The 51-letter medical term is created by Thomas Love Peacock, for the purpose of his first novel. The novel was published in 1816, under the title of “Headlong Hall” as a scientific term related to anatomy. The key to understanding this compound is being very well familiar with the medical knowledge and Greek and Latin terms for body parts.
This word was used to describe the composition of the spa water in Bath, in England. An English medical writer, Dr. Edward Strother, came up with this word to be able to characterize the elements of the beneficial spa waters and avoid extensive descriptions. If you are willing to search for the Latin roots of each word contained in this long one, you can decipher how rich and empowering is, or at least, was, the healing water the writer talked about.
James Joyce, a famous Irish writer－famous for his rich, creative and ingenious literary expression－did not fail this time either, introducing a 101-character word in the novel “Finnegan’s Wake”, published in 1939. Lucid as he was, he created a special word just to imply the thunderclap that signaled the fall of Adam and Eve. Although, this word is reserved only for his artistic world, it is another contribution to the English linguistic realm.
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A fictional dish mentioned in the comedy “Assemblywomen or Ecclesiazusae”, written by ancient Greek comic playwright, Aristophanes around 392 B.C, is a starting point for this coinage. The fictional spicy dish in this comedy, was cooked out of remnants of vegetables and beef. Sounds like a magic name of some magic spicy soup which makes eaters turn into unimaginable creatures or makes them disappear? That is the power of the language－it is creative and productive beyond imagination. Another thing－how would you recommend this meal to anybody if you can’t say its name? Let’s hope the recipe is much simpler than the name!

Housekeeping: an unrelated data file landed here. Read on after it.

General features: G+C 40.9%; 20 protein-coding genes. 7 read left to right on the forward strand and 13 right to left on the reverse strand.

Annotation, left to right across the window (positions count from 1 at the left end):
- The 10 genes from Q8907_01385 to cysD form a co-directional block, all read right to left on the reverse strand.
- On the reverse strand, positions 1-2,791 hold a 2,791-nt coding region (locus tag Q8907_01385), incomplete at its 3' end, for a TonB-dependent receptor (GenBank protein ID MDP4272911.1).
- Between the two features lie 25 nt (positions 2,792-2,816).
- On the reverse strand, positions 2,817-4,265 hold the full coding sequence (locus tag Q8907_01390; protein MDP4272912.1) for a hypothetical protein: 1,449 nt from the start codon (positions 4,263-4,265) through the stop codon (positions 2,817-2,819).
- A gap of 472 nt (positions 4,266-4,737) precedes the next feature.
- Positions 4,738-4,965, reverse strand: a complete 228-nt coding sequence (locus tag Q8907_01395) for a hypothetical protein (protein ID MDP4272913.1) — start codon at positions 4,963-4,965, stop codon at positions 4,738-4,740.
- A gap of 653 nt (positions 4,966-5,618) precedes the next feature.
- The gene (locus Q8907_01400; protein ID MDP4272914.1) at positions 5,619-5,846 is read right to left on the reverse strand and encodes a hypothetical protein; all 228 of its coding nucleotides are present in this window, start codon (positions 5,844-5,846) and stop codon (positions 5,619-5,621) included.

This 1,902-character word for a type of protein, which contains amino acids found in the DNA strand, is definitely incomparable to others in terms of length. According to the 18th edition of the Guinness Book of World Records, it is believed to be the longest word in the English language. Luckily for the English language speakers, there are two short versions of this word－connectin or titin.
As you have probably noticed, there is nothing strict about words. They are as fluid as water; as light as air or as firm as ground. They can take any form and covey any emotion encrypted in themselves. They can both heel or kill.
Just like the DNA model in the picture, they can replicate and create a new form out of themselves following a pattern or leaving it.
With new words, and their creators, the language is expanding. When the language is expanding, our world is transcending itself and evolving. Sometimes a word will describe a concept with precision, like scissors or a screwdriver. Other times we won’t need it－we will need the broadness of the word, like serenity, divinity, ambiguity or beauty. And, when we lack them, we can invent them as in the examples above, in order not to limit our language. Because, the limits of our language are the limits of our world.